How did the bike transfer power? Did it feel efficient?
Was there any toe-clip overlap with the front wheel? If so, was it a problem?
How would you describe the steering? Was it lively, neutral or unresponsive? Neutral
Tell us some more about the handling. How did the bike feel overall? Did it do particular things well or badly?
The handling was fine, tyres gave great grip and a the wheels have a safe feel. But with no feedback through the frame, it's a dull ride.
Which components had the most effect (good or bad) on the bike's comfort? would you recommend any changes?
The wheels and finishing kit did their best to dampen the frame's harshness but they didn't stand a chance.
Which components had the most effect (good or bad) on the bike's stiffness? would you recommend any changes?
The BB30 bottom bracket works great.
Which components had the most effect (good or bad) on the bike's efficiency? would you recommend any changes?
The BB30 bottom bracket is the star of the show: smooth running, narrow q-factor and stiff. As I said in the review though - it doesn't feel efficient.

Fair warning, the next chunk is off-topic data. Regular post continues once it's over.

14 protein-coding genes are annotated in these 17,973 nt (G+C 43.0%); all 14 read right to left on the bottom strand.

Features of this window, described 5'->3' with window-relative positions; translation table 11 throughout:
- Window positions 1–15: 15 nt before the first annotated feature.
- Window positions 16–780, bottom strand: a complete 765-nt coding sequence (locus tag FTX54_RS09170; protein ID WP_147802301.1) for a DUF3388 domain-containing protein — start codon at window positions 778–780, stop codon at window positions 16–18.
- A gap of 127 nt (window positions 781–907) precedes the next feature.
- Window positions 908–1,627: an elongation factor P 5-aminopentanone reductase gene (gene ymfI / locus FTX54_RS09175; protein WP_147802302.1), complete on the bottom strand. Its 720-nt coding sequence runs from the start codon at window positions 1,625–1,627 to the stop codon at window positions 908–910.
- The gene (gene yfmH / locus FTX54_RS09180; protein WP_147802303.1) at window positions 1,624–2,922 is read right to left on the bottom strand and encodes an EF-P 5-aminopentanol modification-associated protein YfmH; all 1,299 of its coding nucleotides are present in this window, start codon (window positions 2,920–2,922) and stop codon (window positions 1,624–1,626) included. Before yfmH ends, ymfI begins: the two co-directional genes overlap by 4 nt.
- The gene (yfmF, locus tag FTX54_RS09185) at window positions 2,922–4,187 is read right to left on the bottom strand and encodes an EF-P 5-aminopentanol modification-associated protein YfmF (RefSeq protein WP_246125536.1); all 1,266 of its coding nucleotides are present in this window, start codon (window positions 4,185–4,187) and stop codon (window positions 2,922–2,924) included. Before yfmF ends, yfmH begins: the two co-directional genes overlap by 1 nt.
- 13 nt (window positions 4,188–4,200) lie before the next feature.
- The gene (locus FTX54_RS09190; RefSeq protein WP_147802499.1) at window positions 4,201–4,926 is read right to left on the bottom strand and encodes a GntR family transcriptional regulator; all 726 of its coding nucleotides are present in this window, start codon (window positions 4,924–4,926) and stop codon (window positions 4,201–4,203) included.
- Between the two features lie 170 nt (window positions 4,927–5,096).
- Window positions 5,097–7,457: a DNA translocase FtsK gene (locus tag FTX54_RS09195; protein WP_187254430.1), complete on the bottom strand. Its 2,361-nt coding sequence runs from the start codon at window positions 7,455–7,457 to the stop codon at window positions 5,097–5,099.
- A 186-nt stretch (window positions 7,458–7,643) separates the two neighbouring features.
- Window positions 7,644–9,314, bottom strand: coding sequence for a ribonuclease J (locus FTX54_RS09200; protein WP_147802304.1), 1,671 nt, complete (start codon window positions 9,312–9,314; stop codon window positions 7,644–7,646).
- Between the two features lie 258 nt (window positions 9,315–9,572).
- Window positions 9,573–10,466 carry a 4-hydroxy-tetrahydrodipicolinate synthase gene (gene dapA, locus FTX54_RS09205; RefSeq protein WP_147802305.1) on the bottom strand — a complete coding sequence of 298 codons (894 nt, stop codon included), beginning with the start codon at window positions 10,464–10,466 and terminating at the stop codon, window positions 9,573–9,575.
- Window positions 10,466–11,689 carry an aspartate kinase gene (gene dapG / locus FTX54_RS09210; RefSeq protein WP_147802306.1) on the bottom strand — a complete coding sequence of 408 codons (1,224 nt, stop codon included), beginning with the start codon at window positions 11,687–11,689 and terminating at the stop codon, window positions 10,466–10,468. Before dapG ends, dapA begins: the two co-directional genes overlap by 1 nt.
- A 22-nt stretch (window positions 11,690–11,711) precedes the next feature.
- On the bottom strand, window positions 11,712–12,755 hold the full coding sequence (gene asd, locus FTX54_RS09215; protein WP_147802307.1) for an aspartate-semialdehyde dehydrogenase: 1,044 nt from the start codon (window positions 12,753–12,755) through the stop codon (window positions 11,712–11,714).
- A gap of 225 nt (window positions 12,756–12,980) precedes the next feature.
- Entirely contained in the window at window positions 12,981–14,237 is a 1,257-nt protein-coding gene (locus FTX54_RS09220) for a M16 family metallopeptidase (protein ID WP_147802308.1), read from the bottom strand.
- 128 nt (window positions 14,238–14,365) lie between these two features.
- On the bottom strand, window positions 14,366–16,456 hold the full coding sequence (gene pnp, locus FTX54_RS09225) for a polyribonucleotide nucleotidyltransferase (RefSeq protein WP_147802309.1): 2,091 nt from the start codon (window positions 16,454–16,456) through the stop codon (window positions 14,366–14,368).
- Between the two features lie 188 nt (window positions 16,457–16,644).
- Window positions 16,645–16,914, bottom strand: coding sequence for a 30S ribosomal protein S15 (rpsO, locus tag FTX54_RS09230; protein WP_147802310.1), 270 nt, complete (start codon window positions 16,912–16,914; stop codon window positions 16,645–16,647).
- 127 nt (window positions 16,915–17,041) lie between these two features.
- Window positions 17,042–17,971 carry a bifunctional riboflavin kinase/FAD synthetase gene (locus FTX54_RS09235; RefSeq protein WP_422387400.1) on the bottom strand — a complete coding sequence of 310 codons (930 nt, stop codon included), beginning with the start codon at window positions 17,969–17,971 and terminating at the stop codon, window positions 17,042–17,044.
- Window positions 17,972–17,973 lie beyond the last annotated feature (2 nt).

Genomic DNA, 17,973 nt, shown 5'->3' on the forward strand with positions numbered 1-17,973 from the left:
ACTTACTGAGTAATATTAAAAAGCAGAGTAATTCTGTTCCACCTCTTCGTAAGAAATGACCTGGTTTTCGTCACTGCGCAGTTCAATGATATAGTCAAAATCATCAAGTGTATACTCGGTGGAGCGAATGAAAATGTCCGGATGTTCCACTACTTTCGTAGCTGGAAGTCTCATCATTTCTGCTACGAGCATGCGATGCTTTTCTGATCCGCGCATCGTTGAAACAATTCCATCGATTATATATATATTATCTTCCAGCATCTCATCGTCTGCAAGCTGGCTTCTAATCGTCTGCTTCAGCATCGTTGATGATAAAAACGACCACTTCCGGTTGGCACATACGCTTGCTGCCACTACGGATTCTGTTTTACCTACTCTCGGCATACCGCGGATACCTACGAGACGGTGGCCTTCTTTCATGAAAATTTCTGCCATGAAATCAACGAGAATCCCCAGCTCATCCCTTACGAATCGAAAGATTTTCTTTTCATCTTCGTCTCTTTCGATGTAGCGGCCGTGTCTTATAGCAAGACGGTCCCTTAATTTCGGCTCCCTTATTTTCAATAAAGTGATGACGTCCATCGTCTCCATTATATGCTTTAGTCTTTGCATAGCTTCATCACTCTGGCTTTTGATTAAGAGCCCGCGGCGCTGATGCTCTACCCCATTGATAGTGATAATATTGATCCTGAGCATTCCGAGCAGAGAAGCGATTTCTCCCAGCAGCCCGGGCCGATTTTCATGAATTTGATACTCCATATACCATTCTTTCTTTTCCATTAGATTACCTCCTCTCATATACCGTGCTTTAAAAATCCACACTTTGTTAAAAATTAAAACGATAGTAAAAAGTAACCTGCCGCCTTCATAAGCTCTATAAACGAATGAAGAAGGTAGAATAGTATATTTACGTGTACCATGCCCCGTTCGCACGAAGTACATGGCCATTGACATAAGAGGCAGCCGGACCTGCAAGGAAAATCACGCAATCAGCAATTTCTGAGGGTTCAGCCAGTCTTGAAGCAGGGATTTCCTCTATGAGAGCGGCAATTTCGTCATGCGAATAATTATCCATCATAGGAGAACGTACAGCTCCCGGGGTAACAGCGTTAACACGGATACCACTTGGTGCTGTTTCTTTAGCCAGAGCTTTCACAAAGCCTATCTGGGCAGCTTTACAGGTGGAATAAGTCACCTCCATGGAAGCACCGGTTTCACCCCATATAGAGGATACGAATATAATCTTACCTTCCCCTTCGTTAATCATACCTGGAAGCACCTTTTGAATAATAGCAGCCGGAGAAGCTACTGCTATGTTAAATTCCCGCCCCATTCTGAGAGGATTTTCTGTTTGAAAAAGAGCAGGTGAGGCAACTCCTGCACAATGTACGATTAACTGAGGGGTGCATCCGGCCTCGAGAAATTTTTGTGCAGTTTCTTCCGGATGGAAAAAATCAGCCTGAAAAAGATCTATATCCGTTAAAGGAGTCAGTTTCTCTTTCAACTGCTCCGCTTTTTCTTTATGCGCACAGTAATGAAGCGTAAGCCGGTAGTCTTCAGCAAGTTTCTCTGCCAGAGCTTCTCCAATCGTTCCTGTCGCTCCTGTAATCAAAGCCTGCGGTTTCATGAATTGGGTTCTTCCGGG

if you can keep it planted the neutral handling helps here.
Tell us some more about the drivetrain. Anything you particularly did or didn't like? Any components which didn't work well together?
The new Tiagra shifters are an improvement and worked well with FSA's chainset.
Tell us some more about the wheels and tyres.Did they work well in the conditions you encountered? Would you change the wheels or tyres? If so, what for?
The wheels are a good, solid, workhorse set, ideal for winter training or commuting. They lack any sparkle but are dependable and will take a knock.
the tyres roll reasonably well and there were no signs of punctures. grip in the wet and dry was pretty good to.